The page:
April 8th– After the Senate Committee amended the limit any suspension to 5-days, the Senate passed the bill, sent back to the House where they agreed to the amendment and the measure reached final passage!
March 8th – A hearing was held on the bill in the Senate Education, Health and Environmental Affairs Committee.
March 20th – The Senate Education, Health, and Environmental Affairs Committee passed the Senate version with a 5-day limit for suspensions where the school administration in consultation with a school psychologist or other mental health professional determines that there is an imminent threat of serious harm to other students or staff that cannot be reduced or eliminated through interventions and supports. This 5-day limit is a vast improvement over the 9-day limit contained in the House version. We are hopeful this this limit will see its way to the finish line.
March 22nd – SB651 passed the Senate, 32-15 with the 5-day limit. Because the bill was not passed before the “crossover” deadline, the measure will be sent to the House Rules Committee to determine whether it will be sent to the Ways and Means Committee for review. We remain hopeful that the 5-day exception will still find its way into the bill that makes it into law!
April 10th – On the final day of session, following the lead of its House crossfile, the Senate bill reached final passage with a 5-limit for suspensions and only in dangerous situations. What a win for our littlest learners!
HB1222 – Maryland School Discipline Reform Act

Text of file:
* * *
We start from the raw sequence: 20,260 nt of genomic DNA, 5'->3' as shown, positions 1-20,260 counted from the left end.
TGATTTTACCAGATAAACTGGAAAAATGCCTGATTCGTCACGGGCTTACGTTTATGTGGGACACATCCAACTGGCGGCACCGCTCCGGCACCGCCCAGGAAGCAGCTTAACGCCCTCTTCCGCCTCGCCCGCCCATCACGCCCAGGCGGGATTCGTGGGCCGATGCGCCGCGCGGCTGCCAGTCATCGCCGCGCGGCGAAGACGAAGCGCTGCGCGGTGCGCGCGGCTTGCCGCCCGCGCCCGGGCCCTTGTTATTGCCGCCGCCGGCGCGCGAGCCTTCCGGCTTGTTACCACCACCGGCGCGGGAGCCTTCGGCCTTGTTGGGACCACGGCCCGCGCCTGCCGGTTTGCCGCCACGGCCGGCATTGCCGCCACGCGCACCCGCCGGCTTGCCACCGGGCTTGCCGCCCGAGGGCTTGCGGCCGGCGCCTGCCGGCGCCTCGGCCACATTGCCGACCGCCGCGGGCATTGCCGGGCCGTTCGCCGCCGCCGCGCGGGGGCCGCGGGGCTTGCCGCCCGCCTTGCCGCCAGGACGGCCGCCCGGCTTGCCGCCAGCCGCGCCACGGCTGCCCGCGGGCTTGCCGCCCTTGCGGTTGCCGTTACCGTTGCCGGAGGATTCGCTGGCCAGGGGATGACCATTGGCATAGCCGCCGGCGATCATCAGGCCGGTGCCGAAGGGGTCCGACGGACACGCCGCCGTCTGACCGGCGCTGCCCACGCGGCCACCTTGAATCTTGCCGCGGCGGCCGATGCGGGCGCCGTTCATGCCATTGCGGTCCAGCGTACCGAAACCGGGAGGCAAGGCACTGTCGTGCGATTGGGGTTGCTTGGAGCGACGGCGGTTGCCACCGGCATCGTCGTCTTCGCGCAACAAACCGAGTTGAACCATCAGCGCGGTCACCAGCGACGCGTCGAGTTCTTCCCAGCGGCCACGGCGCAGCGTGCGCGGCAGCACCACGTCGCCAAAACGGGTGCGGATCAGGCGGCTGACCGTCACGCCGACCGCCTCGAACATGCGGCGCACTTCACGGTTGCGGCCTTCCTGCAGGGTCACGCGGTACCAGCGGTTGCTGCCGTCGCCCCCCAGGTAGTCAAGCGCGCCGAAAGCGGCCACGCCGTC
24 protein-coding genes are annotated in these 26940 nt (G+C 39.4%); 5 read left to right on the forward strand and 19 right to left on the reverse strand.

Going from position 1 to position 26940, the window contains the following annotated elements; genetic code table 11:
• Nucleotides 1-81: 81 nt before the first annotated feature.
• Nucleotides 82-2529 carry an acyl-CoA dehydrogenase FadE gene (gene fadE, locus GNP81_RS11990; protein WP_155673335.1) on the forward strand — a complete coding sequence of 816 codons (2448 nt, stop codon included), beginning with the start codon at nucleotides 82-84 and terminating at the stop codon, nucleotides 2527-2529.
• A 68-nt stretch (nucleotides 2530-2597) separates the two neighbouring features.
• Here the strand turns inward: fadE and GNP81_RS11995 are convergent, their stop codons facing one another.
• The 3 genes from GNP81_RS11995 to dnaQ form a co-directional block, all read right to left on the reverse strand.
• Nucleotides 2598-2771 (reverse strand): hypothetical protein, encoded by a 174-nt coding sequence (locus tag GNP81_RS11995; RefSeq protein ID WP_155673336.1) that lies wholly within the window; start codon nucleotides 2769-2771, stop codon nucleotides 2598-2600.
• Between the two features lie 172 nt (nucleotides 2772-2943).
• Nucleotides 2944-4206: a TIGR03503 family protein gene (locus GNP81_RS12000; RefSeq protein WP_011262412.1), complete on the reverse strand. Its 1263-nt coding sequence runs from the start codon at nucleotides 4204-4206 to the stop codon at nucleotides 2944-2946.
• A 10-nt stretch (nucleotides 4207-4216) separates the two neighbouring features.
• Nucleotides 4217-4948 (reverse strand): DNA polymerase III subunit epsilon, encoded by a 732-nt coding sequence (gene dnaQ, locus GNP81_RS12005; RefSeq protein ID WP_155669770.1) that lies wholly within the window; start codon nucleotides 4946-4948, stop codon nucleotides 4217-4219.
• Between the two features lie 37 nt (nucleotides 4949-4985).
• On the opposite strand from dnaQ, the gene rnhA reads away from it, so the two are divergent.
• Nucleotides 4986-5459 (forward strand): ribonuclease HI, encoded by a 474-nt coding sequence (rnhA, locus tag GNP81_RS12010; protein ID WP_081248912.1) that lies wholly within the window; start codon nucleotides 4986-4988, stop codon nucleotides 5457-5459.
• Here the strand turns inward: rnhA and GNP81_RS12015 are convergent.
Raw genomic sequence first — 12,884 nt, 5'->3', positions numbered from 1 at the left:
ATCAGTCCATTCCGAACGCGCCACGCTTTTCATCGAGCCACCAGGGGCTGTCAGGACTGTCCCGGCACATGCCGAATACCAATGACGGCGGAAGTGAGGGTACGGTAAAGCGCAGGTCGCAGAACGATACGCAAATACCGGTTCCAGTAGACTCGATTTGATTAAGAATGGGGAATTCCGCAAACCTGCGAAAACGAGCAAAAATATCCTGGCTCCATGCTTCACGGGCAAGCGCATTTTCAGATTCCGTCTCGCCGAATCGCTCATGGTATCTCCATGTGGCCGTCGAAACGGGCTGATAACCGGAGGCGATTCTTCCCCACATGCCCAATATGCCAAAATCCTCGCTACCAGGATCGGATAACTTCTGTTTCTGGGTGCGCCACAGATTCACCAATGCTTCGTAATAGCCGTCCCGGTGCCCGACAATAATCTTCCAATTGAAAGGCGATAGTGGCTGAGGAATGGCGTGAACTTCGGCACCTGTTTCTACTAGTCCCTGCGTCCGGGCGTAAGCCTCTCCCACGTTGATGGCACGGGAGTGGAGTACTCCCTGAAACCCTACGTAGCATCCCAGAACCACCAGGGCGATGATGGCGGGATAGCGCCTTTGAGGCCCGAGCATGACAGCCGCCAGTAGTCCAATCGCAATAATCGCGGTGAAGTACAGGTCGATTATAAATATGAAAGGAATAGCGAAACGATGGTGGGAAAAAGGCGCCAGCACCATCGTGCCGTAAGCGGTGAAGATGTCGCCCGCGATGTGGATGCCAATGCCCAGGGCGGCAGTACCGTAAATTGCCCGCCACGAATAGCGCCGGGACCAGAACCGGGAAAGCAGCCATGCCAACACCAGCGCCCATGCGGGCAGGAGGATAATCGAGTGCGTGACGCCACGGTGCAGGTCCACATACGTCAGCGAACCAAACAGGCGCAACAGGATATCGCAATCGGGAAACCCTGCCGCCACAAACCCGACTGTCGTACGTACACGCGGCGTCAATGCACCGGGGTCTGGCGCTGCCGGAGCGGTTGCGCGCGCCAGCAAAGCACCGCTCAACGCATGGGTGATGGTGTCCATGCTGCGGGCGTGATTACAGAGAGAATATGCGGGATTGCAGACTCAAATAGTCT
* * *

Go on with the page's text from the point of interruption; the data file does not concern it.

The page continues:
This bill requires that local school systems adopt the Maryland Guidelines for a State Code of Discipline as their code of student discipline, and further requires MSDE to Maryland collect specified discipline data, disaggregated by race, ethnicity, gender, disability status, and English language proficiency, and disseminate the data in a spreadsheet format as part of both Maryland Report Card and Maryland Longitudinal Data System. ACY supports HB1222 because it will provide more uniformity in school discipline and require that disaggregated data be made available to the public in an effort to address disparities and improve educational outcomes for all children. Of the 42,428 suspensions and expulsions in grades K-12 last year, 61% were of Black/African-American students, even though they only account for 34% of the whole student population. Meanwhile, 24% of the total in-school and out-of-school suspensions and expulsions were students with disabilities, even though they are just under 12% of the student population. The rate of suspension also varies by county; in Somerset County, 19% of students were suspended, while in Garrett County just over 2% of students were suspended. A spreadsheet format for data, proposed in this legislation, will allow for more in-depth, accurate analysis than the current static PDF provided by MSDE, to get a better why the numbers vary so significantly among certain groups of students and in particular locations. The passage of this legislation will help to ensure that school discipline is fair, equitable, and appropriate across the State.